The fastai library is structured pretty well though. It decouples models, learners and training loop from each other. It uses callbacks to decouple the specific functionality from the “core”. It also includes lots of tests and proper documentation where it is required. So it actually follows many of these fancy things like SOLID and DRY. Of course, this knowledge comes with experience. You get this experience after many years of coding, or can simplify your journey a bit reading some books :smile:

Sure enough, each book has its limitations and should be treated with a grain of salt. At the end of the day, critical thinking is always a good thing.


books are like transfer learning :slight_smile:


Do you guys try to remember by heart the syntax while coding ? I mean, I am always struggling to remember even many commands that I use everyday. For example: delete a local git branch or remote branch. Where is axis 0 and 1 in numpy … And I think I lost so much of time researching these things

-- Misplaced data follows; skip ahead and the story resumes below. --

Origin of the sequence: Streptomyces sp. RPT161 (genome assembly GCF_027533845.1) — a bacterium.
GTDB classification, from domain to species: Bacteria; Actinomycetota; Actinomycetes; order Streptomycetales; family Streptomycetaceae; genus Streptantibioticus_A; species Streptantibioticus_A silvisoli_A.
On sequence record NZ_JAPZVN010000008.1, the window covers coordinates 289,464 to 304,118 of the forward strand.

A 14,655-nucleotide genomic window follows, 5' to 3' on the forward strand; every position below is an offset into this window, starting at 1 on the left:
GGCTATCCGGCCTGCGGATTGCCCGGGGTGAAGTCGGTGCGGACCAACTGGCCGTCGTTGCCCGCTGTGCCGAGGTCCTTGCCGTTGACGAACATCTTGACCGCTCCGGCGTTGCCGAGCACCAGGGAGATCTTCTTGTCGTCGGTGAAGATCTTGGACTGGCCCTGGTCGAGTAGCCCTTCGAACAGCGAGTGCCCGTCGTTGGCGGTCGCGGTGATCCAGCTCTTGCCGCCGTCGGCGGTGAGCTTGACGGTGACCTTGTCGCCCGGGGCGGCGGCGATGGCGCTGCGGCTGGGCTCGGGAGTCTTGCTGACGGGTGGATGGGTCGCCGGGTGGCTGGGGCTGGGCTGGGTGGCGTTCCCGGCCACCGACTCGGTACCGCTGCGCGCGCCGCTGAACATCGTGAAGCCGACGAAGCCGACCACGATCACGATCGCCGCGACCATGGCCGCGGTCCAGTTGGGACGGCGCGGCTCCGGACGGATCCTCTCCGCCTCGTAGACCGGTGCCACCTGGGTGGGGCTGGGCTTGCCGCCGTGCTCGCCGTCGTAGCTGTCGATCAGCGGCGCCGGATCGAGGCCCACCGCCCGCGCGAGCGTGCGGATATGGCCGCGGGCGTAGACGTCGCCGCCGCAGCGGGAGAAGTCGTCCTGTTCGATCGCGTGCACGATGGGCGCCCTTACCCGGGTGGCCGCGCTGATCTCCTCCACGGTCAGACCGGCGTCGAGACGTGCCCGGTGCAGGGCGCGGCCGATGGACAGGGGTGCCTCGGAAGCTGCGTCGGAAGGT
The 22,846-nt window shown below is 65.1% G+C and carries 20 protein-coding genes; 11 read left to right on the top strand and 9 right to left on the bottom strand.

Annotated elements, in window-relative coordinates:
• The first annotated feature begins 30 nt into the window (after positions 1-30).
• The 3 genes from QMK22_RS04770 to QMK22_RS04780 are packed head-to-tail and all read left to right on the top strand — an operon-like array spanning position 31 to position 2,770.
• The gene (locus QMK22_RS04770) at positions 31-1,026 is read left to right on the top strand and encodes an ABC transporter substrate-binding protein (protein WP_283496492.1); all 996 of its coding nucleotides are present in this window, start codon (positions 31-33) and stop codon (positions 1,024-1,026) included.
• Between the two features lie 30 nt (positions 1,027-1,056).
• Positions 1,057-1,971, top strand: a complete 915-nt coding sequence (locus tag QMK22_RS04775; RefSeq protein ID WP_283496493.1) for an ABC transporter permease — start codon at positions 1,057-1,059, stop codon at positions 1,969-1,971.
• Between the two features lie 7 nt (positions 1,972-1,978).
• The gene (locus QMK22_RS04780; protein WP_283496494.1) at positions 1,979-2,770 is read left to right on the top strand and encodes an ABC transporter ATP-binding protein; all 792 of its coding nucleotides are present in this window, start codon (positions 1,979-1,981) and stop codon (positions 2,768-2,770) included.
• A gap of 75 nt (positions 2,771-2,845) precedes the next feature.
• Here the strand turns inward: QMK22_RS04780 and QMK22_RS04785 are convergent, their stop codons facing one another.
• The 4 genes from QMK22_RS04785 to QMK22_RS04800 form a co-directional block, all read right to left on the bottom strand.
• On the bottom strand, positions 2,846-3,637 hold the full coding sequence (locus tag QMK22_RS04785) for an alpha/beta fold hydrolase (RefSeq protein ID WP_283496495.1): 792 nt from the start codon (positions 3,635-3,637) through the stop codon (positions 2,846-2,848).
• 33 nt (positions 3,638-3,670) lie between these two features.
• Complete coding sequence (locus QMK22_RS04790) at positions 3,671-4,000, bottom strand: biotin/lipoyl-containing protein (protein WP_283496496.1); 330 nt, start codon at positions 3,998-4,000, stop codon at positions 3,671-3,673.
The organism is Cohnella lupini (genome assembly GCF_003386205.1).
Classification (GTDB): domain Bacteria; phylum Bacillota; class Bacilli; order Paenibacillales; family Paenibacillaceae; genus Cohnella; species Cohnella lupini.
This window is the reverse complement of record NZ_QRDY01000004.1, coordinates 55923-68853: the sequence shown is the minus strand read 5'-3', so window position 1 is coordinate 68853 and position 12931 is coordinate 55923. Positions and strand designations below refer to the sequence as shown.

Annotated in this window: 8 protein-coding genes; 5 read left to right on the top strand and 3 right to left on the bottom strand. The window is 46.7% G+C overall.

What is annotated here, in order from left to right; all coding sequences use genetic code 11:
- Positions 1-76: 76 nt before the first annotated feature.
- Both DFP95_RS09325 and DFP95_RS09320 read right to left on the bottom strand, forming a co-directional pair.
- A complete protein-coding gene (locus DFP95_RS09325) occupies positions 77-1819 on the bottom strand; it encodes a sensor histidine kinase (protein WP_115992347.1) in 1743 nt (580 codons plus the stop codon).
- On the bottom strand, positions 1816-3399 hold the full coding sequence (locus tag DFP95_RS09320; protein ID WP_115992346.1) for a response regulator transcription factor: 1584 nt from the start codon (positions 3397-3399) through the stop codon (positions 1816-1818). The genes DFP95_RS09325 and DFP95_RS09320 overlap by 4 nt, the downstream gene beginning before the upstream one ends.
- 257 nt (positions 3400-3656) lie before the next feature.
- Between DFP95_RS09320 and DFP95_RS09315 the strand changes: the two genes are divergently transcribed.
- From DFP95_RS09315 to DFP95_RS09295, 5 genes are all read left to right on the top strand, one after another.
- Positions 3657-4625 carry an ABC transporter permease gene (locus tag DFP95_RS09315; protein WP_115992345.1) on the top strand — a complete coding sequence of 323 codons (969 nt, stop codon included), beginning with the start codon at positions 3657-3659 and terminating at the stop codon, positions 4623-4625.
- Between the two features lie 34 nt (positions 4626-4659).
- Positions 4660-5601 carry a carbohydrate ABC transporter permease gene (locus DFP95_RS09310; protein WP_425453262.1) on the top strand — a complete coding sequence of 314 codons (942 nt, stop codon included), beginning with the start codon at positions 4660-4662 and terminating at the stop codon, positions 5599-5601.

I think practicing is the key to become a better software engineer (even more important than your intelligence). And remembering syntax make me practicing faster. Recently, I tried to use Anki to note every commands that I need to review but I found it is quite limited.

What do you think about this ? I am thinking about develop an application that help people review very short information or can check easily by our phone. I know that the best way to remember thing is really do it, but we don’t always stay with our computer, right ?

I suggest you to take notes by hands. Try to have a Register for your project